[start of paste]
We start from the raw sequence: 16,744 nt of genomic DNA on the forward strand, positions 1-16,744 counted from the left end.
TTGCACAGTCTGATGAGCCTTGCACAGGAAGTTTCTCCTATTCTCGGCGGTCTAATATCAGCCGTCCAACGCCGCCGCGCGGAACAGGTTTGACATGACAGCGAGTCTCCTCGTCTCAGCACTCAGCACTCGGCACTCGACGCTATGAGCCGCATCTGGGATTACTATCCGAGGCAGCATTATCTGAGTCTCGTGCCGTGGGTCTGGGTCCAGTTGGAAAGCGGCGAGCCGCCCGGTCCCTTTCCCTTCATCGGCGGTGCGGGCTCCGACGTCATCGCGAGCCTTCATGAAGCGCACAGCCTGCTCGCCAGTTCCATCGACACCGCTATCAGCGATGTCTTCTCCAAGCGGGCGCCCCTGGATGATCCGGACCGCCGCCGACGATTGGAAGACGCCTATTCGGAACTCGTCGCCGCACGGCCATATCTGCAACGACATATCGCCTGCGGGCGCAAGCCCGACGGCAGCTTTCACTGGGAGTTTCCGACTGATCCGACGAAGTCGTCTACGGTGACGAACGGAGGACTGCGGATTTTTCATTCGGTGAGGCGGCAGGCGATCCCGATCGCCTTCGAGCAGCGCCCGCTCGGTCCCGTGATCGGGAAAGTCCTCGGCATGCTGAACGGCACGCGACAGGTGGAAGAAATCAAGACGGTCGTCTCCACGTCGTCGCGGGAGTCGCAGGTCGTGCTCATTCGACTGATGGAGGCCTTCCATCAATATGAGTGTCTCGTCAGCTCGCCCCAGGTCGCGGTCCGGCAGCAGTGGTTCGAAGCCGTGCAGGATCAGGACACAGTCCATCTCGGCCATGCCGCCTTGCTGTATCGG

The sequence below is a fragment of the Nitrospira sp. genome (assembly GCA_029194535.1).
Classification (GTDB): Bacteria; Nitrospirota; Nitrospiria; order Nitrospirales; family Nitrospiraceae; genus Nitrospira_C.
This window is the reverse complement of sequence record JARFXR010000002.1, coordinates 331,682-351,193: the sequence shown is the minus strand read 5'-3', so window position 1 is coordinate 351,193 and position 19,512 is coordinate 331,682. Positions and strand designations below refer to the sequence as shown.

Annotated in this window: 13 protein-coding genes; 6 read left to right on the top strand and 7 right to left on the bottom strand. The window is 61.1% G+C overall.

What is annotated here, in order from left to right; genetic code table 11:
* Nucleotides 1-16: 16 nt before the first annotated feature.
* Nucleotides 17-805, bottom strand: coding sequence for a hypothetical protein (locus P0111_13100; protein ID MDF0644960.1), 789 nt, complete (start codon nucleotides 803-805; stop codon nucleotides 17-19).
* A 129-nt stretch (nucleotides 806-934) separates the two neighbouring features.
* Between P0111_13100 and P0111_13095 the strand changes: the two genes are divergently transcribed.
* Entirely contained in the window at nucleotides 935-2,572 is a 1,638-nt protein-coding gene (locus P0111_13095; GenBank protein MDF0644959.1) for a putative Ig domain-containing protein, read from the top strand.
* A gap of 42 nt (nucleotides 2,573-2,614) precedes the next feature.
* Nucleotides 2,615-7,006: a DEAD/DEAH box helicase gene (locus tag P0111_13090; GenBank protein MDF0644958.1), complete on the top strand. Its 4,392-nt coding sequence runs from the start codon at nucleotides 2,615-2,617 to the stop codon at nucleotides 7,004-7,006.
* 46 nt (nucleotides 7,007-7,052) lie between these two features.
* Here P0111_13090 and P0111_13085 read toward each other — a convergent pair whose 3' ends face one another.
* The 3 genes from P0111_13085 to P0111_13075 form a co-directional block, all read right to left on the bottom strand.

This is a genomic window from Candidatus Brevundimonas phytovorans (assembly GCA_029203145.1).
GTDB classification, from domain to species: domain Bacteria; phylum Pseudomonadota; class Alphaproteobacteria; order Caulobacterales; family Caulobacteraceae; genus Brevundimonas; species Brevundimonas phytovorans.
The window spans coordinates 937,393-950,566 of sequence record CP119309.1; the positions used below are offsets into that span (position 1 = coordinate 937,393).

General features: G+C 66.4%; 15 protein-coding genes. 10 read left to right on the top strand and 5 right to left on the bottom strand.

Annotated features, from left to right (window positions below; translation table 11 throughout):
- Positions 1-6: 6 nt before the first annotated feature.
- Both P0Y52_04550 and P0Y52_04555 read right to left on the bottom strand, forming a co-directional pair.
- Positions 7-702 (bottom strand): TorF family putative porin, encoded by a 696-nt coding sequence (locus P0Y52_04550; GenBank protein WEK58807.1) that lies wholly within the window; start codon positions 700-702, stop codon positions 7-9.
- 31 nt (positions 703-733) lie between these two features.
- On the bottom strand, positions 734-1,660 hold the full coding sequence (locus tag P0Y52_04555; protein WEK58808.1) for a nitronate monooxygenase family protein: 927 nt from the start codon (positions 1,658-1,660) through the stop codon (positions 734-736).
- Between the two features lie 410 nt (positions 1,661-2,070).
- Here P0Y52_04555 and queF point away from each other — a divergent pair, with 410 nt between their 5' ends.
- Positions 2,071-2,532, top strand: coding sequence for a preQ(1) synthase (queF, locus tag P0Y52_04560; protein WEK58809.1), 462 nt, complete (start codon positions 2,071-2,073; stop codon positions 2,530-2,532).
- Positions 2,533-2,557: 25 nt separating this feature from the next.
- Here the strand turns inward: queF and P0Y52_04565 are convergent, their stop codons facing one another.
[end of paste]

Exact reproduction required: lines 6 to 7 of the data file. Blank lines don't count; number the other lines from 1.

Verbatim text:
Annotated in this window: 13 protein-coding genes; 6 read left to right on the top strand and 7 right to left on the bottom strand. The window is 61.1% G+C overall.

What is annotated here, in order from left to right; genetic code table 11: